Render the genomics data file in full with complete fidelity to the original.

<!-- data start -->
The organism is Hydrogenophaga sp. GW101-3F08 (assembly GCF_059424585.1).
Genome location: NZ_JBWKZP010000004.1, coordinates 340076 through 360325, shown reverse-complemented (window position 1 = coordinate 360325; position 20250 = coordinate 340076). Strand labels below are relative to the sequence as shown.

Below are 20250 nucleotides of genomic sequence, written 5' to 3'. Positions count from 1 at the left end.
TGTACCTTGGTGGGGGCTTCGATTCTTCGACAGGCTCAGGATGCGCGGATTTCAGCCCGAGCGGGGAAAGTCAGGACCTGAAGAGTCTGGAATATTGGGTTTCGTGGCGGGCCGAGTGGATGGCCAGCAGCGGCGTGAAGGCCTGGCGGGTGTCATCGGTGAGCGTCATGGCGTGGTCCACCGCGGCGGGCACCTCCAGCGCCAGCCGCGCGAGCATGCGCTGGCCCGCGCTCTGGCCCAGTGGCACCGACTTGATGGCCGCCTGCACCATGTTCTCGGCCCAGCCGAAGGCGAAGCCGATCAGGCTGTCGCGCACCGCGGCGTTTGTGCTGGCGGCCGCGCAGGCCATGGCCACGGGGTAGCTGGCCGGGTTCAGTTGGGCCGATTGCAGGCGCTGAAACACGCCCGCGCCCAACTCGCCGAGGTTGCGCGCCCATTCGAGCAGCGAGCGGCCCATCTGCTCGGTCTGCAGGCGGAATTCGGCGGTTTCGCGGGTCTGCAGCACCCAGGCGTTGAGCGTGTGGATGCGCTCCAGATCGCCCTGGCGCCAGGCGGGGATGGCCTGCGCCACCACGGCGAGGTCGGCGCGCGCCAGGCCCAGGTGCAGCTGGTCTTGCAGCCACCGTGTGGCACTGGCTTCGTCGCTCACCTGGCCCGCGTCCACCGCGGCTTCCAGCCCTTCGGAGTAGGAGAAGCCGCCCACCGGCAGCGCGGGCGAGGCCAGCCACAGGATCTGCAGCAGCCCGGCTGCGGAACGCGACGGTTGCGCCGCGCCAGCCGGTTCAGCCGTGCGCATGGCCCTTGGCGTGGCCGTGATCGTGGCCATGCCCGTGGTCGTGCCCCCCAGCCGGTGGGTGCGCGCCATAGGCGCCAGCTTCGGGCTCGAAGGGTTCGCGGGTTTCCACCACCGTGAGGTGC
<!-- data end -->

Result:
The organism is Hydrogenophaga sp. GW101-3F08 (assembly GCF_059424585.1).
Genome location: NZ_JBWKZP010000004.1, coordinates 340076 through 360325, shown reverse-complemented (window position 1 = coordinate 360325; position 20250 = coordinate 340076). Strand labels below are relative to the sequence as shown.

Below are 20250 nucleotides of genomic sequence, written 5' to 3'. Positions count from 1 at the left end.
TGTACCTTGGTGGGGGCTTCGATTCTTCGACAGGCTCAGGATGCGCGGATTTCAGCCCGAGCGGGGAAAGTCAGGACCTGAAGAGTCTGGAATATTGGGTTTCGTGGCGGGCCGAGTGGATGGCCAGCAGCGGCGTGAAGGCCTGGCGGGTGTCATCGGTGAGCGTCATGGCGTGGTCCACCGCGGCGGGCACCTCCAGCGCCAGCCGCGCGAGCATGCGCTGGCCCGCGCTCTGGCCCAGTGGCACCGACTTGATGGCCGCCTGCACCATGTTCTCGGCCCAGCCGAAGGCGAAGCCGATCAGGCTGTCGCGCACCGCGGCGTTTGTGCTGGCGGCCGCGCAGGCCATGGCCACGGGGTAGCTGGCCGGGTTCAGTTGGGCCGATTGCAGGCGCTGAAACACGCCCGCGCCCAACTCGCCGAGGTTGCGCGCCCATTCGAGCAGCGAGCGGCCCATCTGCTCGGTCTGCAGGCGGAATTCGGCGGTTTCGCGGGTCTGCAGCACCCAGGCGTTGAGCGTGTGGATGCGCTCCAGATCGCCCTGGCGCCAGGCGGGGATGGCCTGCGCCACCACGGCGAGGTCGGCGCGCGCCAGGCCCAGGTGCAGCTGGTCTTGCAGCCACCGTGTGGCACTGGCTTCGTCGCTCACCTGGCCCGCGTCCACCGCGGCTTCCAGCCCTTCGGAGTAGGAGAAGCCGCCCACCGGCAGCGCGGGCGAGGCCAGCCACAGGATCTGCAGCAGCCCGGCTGCGGAACGCGACGGTTGCGCCGCGCCAGCCGGTTCAGCCGTGCGCATGGCCCTTGGCGTGGCCGTGATCGTGGCCATGCCCGTGGTCGTGCCCCCCAGCCGGTGGGTGCGCGCCATAGGCGCCAGCTTCGGGCTCGAAGGGTTCGCGGGTTTCCACCACCGTGAGGTGC